C++ Operator Overloading

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I came across this code recently:

level = kIOStorageAccessNone;
while ( ( object = objects->getNextObject( ) ) )
{
    if ( object != client )
    {
        level += _openClients->getObject( ( OSSymbol * ) object );
    }
}

Basically, it’s going through a list of clients that it services and works out what the aggregate access level is for all the clients. Here are the possible access levels:

enum
{
    kIOStorageAccessNone          = 0x00,
    kIOStorageAccessReader        = 0x01,
    kIOStorageAccessReaderWriter  = 0x03,
    kIOStorageAccessSharedLock    = 0x04,
    kIOStorageAccessExclusiveLock = 0x08
};

Now, from looking at this code, it looks wrong because of the use of the +=. Surely |= is more appropriate. It’s obvious to me now, but it took me some time before I found the bit where they’d overridden the += operator:

inline void operator+=( IOStorageAccess access )
{
    _access = ( ( _access - 1 ) >> 1 ) & 7;
    _access = gIOMediaAccessTable[ ( ( access - 1 ) >> 1 ) & 7 ][ _access ];
    _access = ( ( _access & 7 ) << 1 ) + 1;
}

Anyway, this, in my opinion, is a classic example of an abuse of C++ operator overloading. The rule when writing code should be to make it as readable and as obvious as possible first before you start trying to be clever. If the code had been something like this:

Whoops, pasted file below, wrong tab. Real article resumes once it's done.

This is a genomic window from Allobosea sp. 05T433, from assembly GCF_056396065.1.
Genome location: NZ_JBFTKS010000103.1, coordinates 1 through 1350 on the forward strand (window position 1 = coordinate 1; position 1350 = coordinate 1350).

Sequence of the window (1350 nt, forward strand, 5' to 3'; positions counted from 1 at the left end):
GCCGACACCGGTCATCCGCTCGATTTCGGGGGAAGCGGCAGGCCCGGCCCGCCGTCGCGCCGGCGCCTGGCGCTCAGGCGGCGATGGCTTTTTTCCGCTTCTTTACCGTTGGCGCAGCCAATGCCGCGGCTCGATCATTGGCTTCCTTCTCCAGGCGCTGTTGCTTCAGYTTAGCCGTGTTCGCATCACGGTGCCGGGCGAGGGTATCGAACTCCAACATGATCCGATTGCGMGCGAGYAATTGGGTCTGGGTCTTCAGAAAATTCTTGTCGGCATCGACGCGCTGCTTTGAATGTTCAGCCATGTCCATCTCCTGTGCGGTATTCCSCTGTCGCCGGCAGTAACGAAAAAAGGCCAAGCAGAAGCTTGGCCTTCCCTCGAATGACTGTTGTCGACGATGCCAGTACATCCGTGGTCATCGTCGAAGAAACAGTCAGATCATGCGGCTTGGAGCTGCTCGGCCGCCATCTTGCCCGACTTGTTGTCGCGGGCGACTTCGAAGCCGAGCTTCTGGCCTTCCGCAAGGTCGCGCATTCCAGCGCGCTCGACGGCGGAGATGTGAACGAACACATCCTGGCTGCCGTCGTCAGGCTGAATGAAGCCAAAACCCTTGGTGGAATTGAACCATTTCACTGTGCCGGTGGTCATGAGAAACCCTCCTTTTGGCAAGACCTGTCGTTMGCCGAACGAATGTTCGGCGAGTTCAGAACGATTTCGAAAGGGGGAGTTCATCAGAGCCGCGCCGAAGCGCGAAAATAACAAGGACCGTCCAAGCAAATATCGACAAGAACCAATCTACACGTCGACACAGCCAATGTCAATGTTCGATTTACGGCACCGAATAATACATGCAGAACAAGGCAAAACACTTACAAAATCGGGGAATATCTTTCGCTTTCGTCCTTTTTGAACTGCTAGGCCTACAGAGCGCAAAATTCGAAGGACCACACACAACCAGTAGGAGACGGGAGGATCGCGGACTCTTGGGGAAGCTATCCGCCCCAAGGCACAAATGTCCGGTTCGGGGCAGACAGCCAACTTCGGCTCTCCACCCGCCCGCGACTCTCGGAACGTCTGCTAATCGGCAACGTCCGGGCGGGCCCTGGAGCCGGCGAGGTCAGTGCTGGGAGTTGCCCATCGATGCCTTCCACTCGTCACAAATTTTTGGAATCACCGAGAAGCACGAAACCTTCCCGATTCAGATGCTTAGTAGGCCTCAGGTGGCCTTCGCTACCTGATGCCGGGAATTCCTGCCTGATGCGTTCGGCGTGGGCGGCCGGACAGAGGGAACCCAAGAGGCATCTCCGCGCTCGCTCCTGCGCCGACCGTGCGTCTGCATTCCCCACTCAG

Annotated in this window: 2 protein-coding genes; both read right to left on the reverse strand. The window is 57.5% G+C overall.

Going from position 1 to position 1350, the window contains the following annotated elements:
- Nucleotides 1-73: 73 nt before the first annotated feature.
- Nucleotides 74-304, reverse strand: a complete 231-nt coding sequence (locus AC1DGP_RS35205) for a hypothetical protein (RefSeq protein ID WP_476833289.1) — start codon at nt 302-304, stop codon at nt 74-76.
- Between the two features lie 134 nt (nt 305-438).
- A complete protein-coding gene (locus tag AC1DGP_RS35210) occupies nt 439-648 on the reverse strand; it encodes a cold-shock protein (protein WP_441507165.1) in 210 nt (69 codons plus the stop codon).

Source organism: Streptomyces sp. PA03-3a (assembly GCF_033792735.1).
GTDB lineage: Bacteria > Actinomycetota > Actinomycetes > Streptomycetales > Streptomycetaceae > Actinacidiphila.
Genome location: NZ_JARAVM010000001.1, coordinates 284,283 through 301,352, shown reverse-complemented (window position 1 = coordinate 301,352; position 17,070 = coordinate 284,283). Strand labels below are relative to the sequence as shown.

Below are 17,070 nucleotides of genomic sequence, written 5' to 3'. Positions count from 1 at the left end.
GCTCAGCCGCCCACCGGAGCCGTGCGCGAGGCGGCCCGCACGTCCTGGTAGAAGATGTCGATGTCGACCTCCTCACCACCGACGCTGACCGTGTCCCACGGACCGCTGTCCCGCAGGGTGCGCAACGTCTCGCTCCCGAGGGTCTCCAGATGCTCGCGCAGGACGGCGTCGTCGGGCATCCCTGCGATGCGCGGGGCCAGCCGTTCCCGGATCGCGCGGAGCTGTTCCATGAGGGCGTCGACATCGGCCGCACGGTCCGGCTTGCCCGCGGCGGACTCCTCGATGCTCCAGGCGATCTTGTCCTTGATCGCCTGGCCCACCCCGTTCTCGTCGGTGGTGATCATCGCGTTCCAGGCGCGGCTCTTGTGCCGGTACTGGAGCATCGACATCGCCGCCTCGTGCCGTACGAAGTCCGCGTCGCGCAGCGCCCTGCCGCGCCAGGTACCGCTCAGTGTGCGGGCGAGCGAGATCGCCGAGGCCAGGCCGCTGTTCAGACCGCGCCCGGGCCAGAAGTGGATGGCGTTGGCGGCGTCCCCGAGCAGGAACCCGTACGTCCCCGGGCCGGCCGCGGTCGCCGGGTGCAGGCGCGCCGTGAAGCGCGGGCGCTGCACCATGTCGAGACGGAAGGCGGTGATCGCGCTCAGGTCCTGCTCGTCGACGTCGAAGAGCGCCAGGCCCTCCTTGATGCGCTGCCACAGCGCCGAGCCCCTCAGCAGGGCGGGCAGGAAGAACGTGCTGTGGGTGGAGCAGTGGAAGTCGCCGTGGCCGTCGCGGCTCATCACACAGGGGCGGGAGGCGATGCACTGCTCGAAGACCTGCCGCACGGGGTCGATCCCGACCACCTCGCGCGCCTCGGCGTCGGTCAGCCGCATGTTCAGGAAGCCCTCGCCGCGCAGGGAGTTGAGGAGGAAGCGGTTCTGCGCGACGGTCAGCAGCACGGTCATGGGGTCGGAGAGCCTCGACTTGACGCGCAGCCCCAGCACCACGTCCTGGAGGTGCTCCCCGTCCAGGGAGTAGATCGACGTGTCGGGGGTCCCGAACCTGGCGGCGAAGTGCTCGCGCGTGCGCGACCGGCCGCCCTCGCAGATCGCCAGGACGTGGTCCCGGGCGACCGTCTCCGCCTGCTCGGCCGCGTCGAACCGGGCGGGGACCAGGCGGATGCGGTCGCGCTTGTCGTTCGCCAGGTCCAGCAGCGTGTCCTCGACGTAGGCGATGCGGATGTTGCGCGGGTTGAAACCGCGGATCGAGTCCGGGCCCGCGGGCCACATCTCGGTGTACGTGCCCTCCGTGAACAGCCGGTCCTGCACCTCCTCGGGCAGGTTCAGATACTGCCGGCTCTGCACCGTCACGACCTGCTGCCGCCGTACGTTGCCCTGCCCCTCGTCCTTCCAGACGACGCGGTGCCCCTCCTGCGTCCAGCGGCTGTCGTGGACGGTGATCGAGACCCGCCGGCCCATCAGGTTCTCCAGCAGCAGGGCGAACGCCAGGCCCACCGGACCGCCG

clientLevel = _openClients->getObject( ( OSSymbol * ) object )->unsigned32BitValue( );
    level = aggregateLevel( level, clientLevel );

it wouldn’t have cost me any time as it would have been clear what was going on.

It’s for similar reasons that I always put brackets round expressions that combine && and || clauses: not everybody knows the order of precedence of these two and it’s easy to forget; adding brackets means you don’t need to remember.

For example, I would always do:

    if ((a && b) || (c && d))

rather than

    if (a && b || c && d)

I know it’s tempting to use that clever bit of the language that you just learnt about but in doing so you might make it harder for the person that follows you. The general rule should be: unless it is a common idiom, make it clear what’s going on and if a better known alternative exists, use that instead.

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